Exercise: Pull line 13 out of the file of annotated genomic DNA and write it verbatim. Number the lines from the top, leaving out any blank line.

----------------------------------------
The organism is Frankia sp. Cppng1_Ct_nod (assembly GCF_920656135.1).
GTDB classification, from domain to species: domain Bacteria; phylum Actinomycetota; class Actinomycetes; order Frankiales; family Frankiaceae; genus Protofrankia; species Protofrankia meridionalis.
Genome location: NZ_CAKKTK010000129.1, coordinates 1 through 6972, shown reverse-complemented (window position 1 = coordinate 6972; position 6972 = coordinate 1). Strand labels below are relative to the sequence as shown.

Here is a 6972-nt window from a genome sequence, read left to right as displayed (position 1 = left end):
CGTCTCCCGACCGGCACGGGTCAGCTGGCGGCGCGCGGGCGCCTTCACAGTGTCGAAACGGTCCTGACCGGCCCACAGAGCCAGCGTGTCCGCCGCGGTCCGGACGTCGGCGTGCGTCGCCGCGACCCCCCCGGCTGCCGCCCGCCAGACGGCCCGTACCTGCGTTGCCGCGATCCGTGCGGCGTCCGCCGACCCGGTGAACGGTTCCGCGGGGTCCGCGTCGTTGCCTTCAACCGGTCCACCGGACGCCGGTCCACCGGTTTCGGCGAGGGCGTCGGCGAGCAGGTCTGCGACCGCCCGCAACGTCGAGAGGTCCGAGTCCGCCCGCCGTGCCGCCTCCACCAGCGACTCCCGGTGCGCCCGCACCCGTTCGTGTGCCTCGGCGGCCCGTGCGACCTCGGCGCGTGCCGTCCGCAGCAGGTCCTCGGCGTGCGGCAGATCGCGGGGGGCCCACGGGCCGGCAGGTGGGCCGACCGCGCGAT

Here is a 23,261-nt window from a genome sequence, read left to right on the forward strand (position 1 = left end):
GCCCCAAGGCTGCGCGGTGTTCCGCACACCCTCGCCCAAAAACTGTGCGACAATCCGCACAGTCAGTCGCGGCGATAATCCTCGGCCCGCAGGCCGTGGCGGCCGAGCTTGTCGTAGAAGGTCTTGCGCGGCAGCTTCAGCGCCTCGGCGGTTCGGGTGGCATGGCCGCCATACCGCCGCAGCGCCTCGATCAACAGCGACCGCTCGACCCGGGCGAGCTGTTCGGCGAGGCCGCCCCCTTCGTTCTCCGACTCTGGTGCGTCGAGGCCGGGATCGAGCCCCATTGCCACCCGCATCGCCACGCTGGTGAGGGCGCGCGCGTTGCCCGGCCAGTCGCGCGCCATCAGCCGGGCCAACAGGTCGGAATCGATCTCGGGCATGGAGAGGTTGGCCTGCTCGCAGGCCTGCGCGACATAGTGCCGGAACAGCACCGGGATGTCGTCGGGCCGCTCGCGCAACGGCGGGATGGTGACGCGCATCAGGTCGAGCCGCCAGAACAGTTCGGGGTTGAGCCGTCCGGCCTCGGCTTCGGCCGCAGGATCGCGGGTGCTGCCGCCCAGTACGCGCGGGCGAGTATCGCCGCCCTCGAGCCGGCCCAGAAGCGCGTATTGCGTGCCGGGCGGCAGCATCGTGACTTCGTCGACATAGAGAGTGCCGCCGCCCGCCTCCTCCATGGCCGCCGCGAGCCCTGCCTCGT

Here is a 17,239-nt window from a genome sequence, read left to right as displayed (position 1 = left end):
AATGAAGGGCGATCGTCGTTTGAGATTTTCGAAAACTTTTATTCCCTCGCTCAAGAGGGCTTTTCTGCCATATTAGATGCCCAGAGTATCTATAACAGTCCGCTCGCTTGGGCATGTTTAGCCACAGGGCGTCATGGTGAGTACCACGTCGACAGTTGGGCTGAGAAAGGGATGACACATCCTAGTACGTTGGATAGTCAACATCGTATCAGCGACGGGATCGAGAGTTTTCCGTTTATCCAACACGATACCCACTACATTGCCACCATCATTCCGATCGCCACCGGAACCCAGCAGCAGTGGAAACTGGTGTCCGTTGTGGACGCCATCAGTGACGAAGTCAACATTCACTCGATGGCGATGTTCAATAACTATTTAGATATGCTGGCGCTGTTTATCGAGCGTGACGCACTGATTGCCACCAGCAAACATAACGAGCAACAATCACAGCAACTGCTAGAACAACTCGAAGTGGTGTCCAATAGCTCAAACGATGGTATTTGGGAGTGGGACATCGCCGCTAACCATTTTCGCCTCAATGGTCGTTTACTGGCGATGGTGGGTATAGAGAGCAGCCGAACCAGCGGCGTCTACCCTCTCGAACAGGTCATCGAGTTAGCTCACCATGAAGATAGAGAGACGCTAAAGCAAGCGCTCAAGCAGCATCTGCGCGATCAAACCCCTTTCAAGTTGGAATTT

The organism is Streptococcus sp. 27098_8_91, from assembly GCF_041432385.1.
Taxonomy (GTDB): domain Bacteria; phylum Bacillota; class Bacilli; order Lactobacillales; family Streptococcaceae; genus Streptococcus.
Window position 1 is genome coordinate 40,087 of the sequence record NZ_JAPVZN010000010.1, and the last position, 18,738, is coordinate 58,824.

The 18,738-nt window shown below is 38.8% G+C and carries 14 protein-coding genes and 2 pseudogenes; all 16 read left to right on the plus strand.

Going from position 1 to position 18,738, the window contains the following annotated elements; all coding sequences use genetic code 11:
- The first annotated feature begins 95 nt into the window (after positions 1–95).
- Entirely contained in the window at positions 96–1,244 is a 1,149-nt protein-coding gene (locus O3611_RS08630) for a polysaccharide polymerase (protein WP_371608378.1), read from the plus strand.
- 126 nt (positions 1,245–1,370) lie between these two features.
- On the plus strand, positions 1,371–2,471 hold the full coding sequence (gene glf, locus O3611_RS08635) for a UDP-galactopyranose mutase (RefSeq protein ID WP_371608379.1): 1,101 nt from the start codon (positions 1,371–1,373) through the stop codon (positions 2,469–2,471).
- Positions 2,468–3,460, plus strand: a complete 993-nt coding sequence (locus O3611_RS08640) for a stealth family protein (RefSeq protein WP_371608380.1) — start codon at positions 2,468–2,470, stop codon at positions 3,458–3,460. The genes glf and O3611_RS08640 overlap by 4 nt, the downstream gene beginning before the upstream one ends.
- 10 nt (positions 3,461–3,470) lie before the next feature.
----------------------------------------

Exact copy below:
The 18,738-nt window shown below is 38.8% G+C and carries 14 protein-coding genes and 2 pseudogenes; all 16 read left to right on the plus strand.